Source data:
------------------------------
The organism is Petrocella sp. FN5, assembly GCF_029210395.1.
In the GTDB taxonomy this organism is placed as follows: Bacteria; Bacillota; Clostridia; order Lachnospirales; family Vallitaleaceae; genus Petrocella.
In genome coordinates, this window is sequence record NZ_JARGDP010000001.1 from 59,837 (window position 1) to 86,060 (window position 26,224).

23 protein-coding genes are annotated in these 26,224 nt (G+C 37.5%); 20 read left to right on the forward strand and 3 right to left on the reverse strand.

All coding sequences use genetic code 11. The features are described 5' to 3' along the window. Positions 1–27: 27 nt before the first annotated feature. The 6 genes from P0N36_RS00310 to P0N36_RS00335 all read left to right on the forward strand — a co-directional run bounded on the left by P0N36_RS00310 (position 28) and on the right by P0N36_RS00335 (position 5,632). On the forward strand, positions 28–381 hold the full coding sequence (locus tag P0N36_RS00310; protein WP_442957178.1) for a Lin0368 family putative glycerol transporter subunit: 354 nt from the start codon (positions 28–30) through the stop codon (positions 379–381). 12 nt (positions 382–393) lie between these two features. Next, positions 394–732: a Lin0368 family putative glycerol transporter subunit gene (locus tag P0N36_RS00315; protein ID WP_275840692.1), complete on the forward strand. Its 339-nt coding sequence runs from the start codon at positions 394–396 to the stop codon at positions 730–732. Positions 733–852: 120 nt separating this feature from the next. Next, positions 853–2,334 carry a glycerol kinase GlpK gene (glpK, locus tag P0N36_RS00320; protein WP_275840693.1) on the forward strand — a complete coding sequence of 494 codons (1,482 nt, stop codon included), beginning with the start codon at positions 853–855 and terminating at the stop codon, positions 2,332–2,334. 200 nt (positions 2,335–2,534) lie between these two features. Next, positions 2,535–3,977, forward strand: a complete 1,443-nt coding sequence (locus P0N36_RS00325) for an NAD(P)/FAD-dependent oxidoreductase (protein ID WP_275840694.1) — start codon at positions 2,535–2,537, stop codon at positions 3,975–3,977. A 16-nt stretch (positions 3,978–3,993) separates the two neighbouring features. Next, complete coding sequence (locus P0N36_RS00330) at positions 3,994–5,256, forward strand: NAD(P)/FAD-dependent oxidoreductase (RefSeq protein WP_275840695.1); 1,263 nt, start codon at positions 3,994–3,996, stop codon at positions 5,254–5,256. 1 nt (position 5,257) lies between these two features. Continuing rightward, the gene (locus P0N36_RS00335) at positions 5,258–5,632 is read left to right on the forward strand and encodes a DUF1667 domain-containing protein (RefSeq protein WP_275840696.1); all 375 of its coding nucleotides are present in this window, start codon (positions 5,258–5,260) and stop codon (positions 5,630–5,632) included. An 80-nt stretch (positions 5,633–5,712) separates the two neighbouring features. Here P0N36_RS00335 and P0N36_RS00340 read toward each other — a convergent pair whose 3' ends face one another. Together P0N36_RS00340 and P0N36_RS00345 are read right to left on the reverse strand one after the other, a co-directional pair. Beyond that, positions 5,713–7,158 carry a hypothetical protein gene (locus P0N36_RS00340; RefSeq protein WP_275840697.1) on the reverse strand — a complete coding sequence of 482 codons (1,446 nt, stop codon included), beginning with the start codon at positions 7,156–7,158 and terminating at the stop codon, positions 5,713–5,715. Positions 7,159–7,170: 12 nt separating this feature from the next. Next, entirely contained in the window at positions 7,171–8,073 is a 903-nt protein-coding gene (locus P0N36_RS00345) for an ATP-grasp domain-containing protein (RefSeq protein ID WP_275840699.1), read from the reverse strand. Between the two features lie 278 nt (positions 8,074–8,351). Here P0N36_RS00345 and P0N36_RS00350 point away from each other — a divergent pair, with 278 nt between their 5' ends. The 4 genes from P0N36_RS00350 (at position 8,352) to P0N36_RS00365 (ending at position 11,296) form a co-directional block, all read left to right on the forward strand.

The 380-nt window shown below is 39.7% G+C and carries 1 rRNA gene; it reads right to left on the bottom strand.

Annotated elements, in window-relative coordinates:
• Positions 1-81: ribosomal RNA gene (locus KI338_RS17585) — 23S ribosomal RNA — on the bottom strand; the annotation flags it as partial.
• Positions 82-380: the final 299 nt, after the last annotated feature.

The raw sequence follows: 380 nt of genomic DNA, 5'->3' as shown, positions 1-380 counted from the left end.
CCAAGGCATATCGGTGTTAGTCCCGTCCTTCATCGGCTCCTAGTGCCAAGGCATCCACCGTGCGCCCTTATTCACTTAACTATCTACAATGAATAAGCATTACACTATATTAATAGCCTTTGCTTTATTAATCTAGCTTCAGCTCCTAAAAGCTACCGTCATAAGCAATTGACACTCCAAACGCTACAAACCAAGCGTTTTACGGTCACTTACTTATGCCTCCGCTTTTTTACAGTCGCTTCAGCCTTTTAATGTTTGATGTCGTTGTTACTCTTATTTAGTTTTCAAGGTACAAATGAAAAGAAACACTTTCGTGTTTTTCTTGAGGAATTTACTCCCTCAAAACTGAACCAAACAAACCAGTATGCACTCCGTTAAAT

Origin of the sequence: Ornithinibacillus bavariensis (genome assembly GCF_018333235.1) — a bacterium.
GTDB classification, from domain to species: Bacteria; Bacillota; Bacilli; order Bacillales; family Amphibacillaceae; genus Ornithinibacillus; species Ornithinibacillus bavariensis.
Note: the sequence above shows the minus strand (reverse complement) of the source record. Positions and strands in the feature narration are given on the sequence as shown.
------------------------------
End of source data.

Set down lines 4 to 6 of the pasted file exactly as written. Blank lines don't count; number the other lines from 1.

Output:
23 protein-coding genes are annotated in these 26,224 nt (G+C 37.5%); 20 read left to right on the forward strand and 3 right to left on the reverse strand.

All coding sequences use genetic code 11. The features are described 5' to 3' along the window. Positions 1–27: 27 nt before the first annotated feature. The 6 genes from P0N36_RS00310 to P0N36_RS00335 all read left to right on the forward strand — a co-directional run bounded on the left by P0N36_RS00310 (position 28) and on the right by P0N36_RS00335 (position 5,632). On the forward strand, positions 28–381 hold the full coding sequence (locus tag P0N36_RS00310; protein WP_442957178.1) for a Lin0368 family putative glycerol transporter subunit: 354 nt from the start codon (positions 28–30) through the stop codon (positions 379–381). 12 nt (positions 382–393) lie between these two features. Next, positions 394–732: a Lin0368 family putative glycerol transporter subunit gene (locus tag P0N36_RS00315; protein ID WP_275840692.1), complete on the forward strand. Its 339-nt coding sequence runs from the start codon at positions 394–396 to the stop codon at positions 730–732. Positions 733–852: 120 nt separating this feature from the next. Next, positions 853–2,334 carry a glycerol kinase GlpK gene (glpK, locus tag P0N36_RS00320; protein WP_275840693.1) on the forward strand — a complete coding sequence of 494 codons (1,482 nt, stop codon included), beginning with the start codon at positions 853–855 and terminating at the stop codon, positions 2,332–2,334. 200 nt (positions 2,335–2,534) lie between these two features. Next, positions 2,535–3,977, forward strand: a complete 1,443-nt coding sequence (locus P0N36_RS00325) for an NAD(P)/FAD-dependent oxidoreductase (protein ID WP_275840694.1) — start codon at positions 2,535–2,537, stop codon at positions 3,975–3,977. A 16-nt stretch (positions 3,978–3,993) separates the two neighbouring features. Next, complete coding sequence (locus P0N36_RS00330) at positions 3,994–5,256, forward strand: NAD(P)/FAD-dependent oxidoreductase (RefSeq protein WP_275840695.1); 1,263 nt, start codon at positions 3,994–3,996, stop codon at positions 5,254–5,256. 1 nt (position 5,257) lies between these two features. Continuing rightward, the gene (locus P0N36_RS00335) at positions 5,258–5,632 is read left to right on the forward strand and encodes a DUF1667 domain-containing protein (RefSeq protein WP_275840696.1); all 375 of its coding nucleotides are present in this window, start codon (positions 5,258–5,260) and stop codon (positions 5,630–5,632) included. An 80-nt stretch (positions 5,633–5,712) separates the two neighbouring features. Here P0N36_RS00335 and P0N36_RS00340 read toward each other — a convergent pair whose 3' ends face one another. Together P0N36_RS00340 and P0N36_RS00345 are read right to left on the reverse strand one after the other, a co-directional pair. Beyond that, positions 5,713–7,158 carry a hypothetical protein gene (locus P0N36_RS00340; RefSeq protein WP_275840697.1) on the reverse strand — a complete coding sequence of 482 codons (1,446 nt, stop codon included), beginning with the start codon at positions 7,156–7,158 and terminating at the stop codon, positions 5,713–5,715. Positions 7,159–7,170: 12 nt separating this feature from the next. Next, entirely contained in the window at positions 7,171–8,073 is a 903-nt protein-coding gene (locus P0N36_RS00345) for an ATP-grasp domain-containing protein (RefSeq protein ID WP_275840699.1), read from the reverse strand. Between the two features lie 278 nt (positions 8,074–8,351). Here P0N36_RS00345 and P0N36_RS00350 point away from each other — a divergent pair, with 278 nt between their 5' ends. The 4 genes from P0N36_RS00350 (at position 8,352) to P0N36_RS00365 (ending at position 11,296) form a co-directional block, all read left to right on the forward strand.

The 380-nt window shown below is 39.7% G+C and carries 1 rRNA gene; it reads right to left on the bottom strand.